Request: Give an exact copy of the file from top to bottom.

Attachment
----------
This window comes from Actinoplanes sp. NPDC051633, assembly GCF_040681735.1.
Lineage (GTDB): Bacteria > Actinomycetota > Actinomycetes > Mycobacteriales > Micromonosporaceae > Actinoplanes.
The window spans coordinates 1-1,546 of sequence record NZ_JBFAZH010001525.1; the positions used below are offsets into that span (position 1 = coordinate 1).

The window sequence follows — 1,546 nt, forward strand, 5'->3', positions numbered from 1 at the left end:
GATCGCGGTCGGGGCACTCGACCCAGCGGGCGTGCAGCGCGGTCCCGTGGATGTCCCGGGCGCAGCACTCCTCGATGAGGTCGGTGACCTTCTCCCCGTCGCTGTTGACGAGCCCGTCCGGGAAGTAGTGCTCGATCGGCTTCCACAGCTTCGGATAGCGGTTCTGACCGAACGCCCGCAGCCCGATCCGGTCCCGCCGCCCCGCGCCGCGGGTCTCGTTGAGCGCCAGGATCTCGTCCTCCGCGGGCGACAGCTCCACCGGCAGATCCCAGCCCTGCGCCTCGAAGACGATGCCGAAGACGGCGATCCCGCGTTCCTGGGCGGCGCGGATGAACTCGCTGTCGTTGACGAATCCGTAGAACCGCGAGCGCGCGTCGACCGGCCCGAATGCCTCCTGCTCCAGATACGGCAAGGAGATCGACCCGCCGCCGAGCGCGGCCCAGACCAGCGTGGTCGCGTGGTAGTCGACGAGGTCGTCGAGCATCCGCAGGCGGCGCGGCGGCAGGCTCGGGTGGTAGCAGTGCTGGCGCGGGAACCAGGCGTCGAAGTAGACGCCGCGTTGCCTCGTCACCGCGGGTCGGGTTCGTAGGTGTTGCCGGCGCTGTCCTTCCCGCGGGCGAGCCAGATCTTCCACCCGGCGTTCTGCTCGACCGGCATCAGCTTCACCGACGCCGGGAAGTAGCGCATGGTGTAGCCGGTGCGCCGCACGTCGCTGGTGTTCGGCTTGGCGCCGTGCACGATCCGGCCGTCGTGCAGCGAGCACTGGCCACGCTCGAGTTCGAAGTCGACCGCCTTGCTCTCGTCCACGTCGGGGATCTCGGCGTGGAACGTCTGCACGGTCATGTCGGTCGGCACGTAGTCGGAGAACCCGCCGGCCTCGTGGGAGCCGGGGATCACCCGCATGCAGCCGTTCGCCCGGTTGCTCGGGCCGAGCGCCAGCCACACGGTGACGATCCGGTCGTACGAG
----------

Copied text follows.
This window comes from Actinoplanes sp. NPDC051633, assembly GCF_040681735.1.
Lineage (GTDB): Bacteria > Actinomycetota > Actinomycetes > Mycobacteriales > Micromonosporaceae > Actinoplanes.
The window spans coordinates 1-1,546 of sequence record NZ_JBFAZH010001525.1; the positions used below are offsets into that span (position 1 = coordinate 1).

The window sequence follows — 1,546 nt, forward strand, 5'->3', positions numbered from 1 at the left end:
GATCGCGGTCGGGGCACTCGACCCAGCGGGCGTGCAGCGCGGTCCCGTGGATGTCCCGGGCGCAGCACTCCTCGATGAGGTCGGTGACCTTCTCCCCGTCGCTGTTGACGAGCCCGTCCGGGAAGTAGTGCTCGATCGGCTTCCACAGCTTCGGATAGCGGTTCTGACCGAACGCCCGCAGCCCGATCCGGTCCCGCCGCCCCGCGCCGCGGGTCTCGTTGAGCGCCAGGATCTCGTCCTCCGCGGGCGACAGCTCCACCGGCAGATCCCAGCCCTGCGCCTCGAAGACGATGCCGAAGACGGCGATCCCGCGTTCCTGGGCGGCGCGGATGAACTCGCTGTCGTTGACGAATCCGTAGAACCGCGAGCGCGCGTCGACCGGCCCGAATGCCTCCTGCTCCAGATACGGCAAGGAGATCGACCCGCCGCCGAGCGCGGCCCAGACCAGCGTGGTCGCGTGGTAGTCGACGAGGTCGTCGAGCATCCGCAGGCGGCGCGGCGGCAGGCTCGGGTGGTAGCAGTGCTGGCGCGGGAACCAGGCGTCGAAGTAGACGCCGCGTTGCCTCGTCACCGCGGGTCGGGTTCGTAGGTGTTGCCGGCGCTGTCCTTCCCGCGGGCGAGCCAGATCTTCCACCCGGCGTTCTGCTCGACCGGCATCAGCTTCACCGACGCCGGGAAGTAGCGCATGGTGTAGCCGGTGCGCCGCACGTCGCTGGTGTTCGGCTTGGCGCCGTGCACGATCCGGCCGTCGTGCAGCGAGCACTGGCCACGCTCGAGTTCGAAGTCGACCGCCTTGCTCTCGTCCACGTCGGGGATCTCGGCGTGGAACGTCTGCACGGTCATGTCGGTCGGCACGTAGTCGGAGAACCCGCCGGCCTCGTGGGAGCCGGGGATCACCCGCATGCAGCCGTTCGCCCGGTTGCTCGGGCCGAGCGCCAGCCACACGGTGACGATCCGGTCGTACGAG